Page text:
The Daily

Posts Tagged ‘musicals’

Bring on the Batemans, and Other News

March 25, 2016 | by

Christian Bale as Patrick Bateman in a still from American Psycho.

I Know Where I’m Going!

February 12, 2016 | by

A still from I Know Where I’m Going!

I’ve been trying for some days now to think of something really romantic to recommend to people for Valentine’s Day. But it seems that many of the things I thought were romantic are, in fact, creepy. I’ve learned this since getting married and showing my husband some of my favorite films. Read More »

Bewitched, Bothered and Bewildered

December 30, 2015 | by

We’re away until January 4, but we’re re-posting some of our favorite pieces from 2015. Please enjoy, and have a happy New Year!

From Robert Jonas’s cover for an early paperback edition of Pal Joey, ca. 1946.

John O’Hara’s Pal Joey remains an exemplar of a rare form: the epistolary novella.

Ever see the movie? Well, do yourself a favor and don’t. You should pardon me for bringing this up right off the bat, but it’s so beyond being a mere stinkeroo that I get ahead of myself and must apologize. But you can trust me; I shall get back to it later.

It’s hard not to start sounding like Joey Evans after listening to him come up off the pages of John O’Hara’s novella. In fact, even if you’re holding paper and ink, Pal Joey is always an “audio book” in some other, fundamental sense of the term. The osmotic nature of Joey’s voice affects even the other characters. Vera—the rich older woman whom O’Hara added to the theatrical adaptation—says, in a moment of amazed exasperation: “Good God, I’m getting to talk like you.”

Joey’s is an American voice from the second act of the American century, a time when the country’s wisecracks and slang, thanks to movies and even to books, wrapped themselves around the thoughts and vocal cords of half the world. O’Hara had the upwardly mobile luck to be in possession of the best ear anybody had for catching and transmitting the national lingo.

Frank MacShane, one of the author’s biographers, explains that the first Pal Joey story, published in The New Yorker on October 22, 1938, got written after O’Hara went off on “a two‐day bender” instead of the stretch of work he’d pledged to his wife: Read More >>

Bewitched, Bothered and Bewildered

November 16, 2015 | by

John O’Hara’s Pal Joey remains an exemplar of a rare form: the epistolary novella.

From Robert Jonas’s cover for an early paperback edition of Pal Joey, ca. 1946.

Ever see the movie? Well, do yourself a favor and don’t. You should pardon me for bringing this up right off the bat, but it’s so beyond being a mere stinkeroo that I get ahead of myself and must apologize. But you can trust me; I shall get back to it later.

It’s hard not to start sounding like Joey Evans after listening to him come up off the pages of John O’Hara’s novella. In fact, even if you’re holding paper and ink, Pal Joey is always an “audio book” in some other, fundamental sense of the term. The osmotic nature of Joey’s voice affects even the other characters. Vera—the rich older woman whom O’Hara added to the theatrical adaptation—says, in a moment of amazed exasperation: “Good God, I’m getting to talk like you.”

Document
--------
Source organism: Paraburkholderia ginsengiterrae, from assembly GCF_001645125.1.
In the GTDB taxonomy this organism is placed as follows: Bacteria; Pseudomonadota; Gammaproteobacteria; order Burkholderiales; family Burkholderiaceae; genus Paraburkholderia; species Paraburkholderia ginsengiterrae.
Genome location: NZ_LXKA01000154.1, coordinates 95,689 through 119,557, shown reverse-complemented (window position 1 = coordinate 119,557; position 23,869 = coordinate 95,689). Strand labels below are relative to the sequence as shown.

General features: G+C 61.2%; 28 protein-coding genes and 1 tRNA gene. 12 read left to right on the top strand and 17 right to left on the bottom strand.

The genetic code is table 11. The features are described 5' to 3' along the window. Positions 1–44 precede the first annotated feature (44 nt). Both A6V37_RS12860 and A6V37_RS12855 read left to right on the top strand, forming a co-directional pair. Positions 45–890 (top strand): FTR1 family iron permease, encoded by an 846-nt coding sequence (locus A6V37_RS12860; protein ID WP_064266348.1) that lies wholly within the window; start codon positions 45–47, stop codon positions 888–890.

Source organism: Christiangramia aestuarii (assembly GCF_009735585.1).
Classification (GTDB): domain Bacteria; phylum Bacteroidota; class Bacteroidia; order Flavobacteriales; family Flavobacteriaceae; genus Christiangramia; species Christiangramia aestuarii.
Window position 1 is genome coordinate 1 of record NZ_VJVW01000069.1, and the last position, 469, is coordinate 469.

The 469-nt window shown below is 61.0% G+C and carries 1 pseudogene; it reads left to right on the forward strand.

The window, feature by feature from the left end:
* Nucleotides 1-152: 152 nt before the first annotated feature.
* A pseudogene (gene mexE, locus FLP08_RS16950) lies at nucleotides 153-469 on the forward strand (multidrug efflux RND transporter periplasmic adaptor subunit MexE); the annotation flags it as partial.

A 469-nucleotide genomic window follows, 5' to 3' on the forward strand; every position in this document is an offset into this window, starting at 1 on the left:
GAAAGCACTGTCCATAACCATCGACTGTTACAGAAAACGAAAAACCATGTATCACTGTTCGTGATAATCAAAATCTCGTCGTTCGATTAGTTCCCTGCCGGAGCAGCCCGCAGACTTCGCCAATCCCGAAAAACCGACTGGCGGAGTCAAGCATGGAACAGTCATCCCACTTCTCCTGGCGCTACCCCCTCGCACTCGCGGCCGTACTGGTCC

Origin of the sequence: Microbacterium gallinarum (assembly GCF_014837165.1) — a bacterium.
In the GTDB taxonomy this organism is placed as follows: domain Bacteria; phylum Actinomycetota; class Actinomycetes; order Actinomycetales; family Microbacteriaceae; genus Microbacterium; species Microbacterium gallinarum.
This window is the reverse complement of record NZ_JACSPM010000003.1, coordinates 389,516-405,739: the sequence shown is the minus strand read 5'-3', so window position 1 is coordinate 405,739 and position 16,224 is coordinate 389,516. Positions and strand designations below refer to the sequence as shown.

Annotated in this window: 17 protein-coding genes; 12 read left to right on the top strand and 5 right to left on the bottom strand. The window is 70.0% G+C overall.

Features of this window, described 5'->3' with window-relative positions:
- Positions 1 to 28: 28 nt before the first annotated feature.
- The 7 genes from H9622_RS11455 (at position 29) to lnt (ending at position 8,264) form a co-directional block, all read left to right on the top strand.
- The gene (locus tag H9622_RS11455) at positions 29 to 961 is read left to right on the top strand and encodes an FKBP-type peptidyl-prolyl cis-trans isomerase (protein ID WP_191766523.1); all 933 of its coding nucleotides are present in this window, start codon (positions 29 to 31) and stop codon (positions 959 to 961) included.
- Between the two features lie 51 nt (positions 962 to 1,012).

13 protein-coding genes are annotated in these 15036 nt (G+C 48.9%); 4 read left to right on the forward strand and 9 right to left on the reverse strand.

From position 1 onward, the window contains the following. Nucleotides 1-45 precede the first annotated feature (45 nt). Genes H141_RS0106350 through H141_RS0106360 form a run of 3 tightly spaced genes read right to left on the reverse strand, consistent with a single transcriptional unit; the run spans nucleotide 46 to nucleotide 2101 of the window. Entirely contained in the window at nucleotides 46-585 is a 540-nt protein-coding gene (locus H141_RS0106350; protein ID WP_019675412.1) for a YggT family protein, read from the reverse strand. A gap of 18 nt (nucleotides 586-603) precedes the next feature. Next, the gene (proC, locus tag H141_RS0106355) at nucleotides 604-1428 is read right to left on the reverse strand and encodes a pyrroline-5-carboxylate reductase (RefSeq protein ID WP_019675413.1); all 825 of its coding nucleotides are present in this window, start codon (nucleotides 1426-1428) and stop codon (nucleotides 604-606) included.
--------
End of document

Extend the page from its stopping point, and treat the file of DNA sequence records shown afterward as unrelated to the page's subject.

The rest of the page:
Joey’s is an American voice from the second act of the American century, a time when the country’s wisecracks and slang, thanks to movies and even to books, wrapped themselves around the thoughts and vocal cords of half the world. O’Hara had the upwardly mobile luck to be in possession of the best ear anybody had for catching and transmitting the national lingo.

Frank MacShane, one of the author’s biographers, explains that the first Pal Joey story, published in The New Yorker on October 22, 1938, got written after O’Hara went off on “a two‐day bender” instead of the stretch of work he’d pledged to his wife: Read More »

The Waiting Game

September 3, 2015 | by

The first release of “September Song.”

One of my “parlor tricks,” if such you can call it, used to be performing the Kurt Weill standard “September Song” in the voice of Lotte Lenya. I can’t pretend anyone ever requested this, per se, but from the ages of fifteen to about twenty-one, I broke into it on the slightest pretext. Among other things, the rendition was very loud. No record exists of my performances: small mercies, et cetera.

“September Song” was famously written for Walter Huston’s limited vocal range, and his initial rendition—as an elderly Peter Stuyvesant in 1938’s Knickerbocker Holiday—remains, for many, the most poignant. (To anyone who would laugh at the thought of a seventeenth-century Dutch colonist singing one of musical theater’s great laments on aging, I would merely point out that “Memory” is performed by an anguished cat.) My grandfather always talked about first hearing the song when Walter Huston visited the radio program for which he was a writer in 1938. He cried, he said. When he died, it was sung at his funeral. Read More »

My Day

August 5, 2015 | by

The Broadway Melody of 1929 won the Oscar for best picture. The highest-grossing film of the year, it was the first all-talk musical, and MGM’s first musical, period. It contained a groundbreaking Technicolor sequence.

Even if you’re not a cinephile, the film’s a great, pre-Code watch. While the acting is certainly dated, and the story somewhat melodramatic and lurid—it centers around a sister-act love triangle—it’s an emotionally and visually satisfying spectacle. Read More »